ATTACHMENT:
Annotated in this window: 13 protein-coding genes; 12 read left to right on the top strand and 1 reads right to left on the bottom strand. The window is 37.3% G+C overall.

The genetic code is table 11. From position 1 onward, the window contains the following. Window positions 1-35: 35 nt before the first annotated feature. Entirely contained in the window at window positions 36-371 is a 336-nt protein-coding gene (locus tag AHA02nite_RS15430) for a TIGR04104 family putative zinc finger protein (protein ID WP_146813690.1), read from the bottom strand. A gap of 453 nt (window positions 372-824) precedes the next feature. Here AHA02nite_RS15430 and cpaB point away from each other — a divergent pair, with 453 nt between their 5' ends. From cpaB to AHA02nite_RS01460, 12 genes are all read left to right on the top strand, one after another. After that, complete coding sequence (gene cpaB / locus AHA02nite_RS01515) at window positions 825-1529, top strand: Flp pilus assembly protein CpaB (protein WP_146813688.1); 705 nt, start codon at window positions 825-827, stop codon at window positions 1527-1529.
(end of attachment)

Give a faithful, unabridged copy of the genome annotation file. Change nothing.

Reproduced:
Annotated in this window: 13 protein-coding genes; 12 read left to right on the top strand and 1 reads right to left on the bottom strand. The window is 37.3% G+C overall.

The genetic code is table 11. From position 1 onward, the window contains the following. Window positions 1-35: 35 nt before the first annotated feature. Entirely contained in the window at window positions 36-371 is a 336-nt protein-coding gene (locus tag AHA02nite_RS15430) for a TIGR04104 family putative zinc finger protein (protein ID WP_146813690.1), read from the bottom strand. A gap of 453 nt (window positions 372-824) precedes the next feature. Here AHA02nite_RS15430 and cpaB point away from each other — a divergent pair, with 453 nt between their 5' ends. From cpaB to AHA02nite_RS01460, 12 genes are all read left to right on the top strand, one after another. After that, complete coding sequence (gene cpaB / locus AHA02nite_RS01515) at window positions 825-1529, top strand: Flp pilus assembly protein CpaB (protein WP_146813688.1); 705 nt, start codon at window positions 825-827, stop codon at window positions 1527-1529.